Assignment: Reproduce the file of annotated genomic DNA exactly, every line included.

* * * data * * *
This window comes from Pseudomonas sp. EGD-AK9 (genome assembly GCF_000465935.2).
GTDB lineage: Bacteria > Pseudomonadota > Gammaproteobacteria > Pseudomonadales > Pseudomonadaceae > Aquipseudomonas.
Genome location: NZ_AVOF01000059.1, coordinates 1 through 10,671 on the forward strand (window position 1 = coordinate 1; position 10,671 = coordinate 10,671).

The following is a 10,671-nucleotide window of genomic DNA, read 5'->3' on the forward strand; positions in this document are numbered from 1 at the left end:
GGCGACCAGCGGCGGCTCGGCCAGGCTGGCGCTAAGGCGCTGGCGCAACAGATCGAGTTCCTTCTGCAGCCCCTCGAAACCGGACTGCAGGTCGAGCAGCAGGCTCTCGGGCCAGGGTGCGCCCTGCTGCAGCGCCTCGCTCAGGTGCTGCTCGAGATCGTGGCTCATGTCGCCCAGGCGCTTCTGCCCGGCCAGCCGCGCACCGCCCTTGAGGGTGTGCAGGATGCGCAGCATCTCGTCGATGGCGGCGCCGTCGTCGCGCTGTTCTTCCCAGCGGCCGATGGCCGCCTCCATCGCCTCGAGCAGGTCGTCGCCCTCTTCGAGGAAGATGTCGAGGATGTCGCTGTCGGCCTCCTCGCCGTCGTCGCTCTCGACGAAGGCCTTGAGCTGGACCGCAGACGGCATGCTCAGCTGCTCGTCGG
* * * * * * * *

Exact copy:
This window comes from Pseudomonas sp. EGD-AK9 (genome assembly GCF_000465935.2).
GTDB lineage: Bacteria > Pseudomonadota > Gammaproteobacteria > Pseudomonadales > Pseudomonadaceae > Aquipseudomonas.
Genome location: NZ_AVOF01000059.1, coordinates 1 through 10,671 on the forward strand (window position 1 = coordinate 1; position 10,671 = coordinate 10,671).

The following is a 10,671-nucleotide window of genomic DNA, read 5'->3' on the forward strand; positions in this document are numbered from 1 at the left end:
GGCGACCAGCGGCGGCTCGGCCAGGCTGGCGCTAAGGCGCTGGCGCAACAGATCGAGTTCCTTCTGCAGCCCCTCGAAACCGGACTGCAGGTCGAGCAGCAGGCTCTCGGGCCAGGGTGCGCCCTGCTGCAGCGCCTCGCTCAGGTGCTGCTCGAGATCGTGGCTCATGTCGCCCAGGCGCTTCTGCCCGGCCAGCCGCGCACCGCCCTTGAGGGTGTGCAGGATGCGCAGCATCTCGTCGATGGCGGCGCCGTCGTCGCGCTGTTCTTCCCAGCGGCCGATGGCCGCCTCCATCGCCTCGAGCAGGTCGTCGCCCTCTTCGAGGAAGATGTCGAGGATGTCGCTGTCGGCCTCCTCGCCGTCGTCGCTCTCGACGAAGGCCTTGAGCTGGACCGCAGACGGCATGCTCAGCTGCTCGTCGG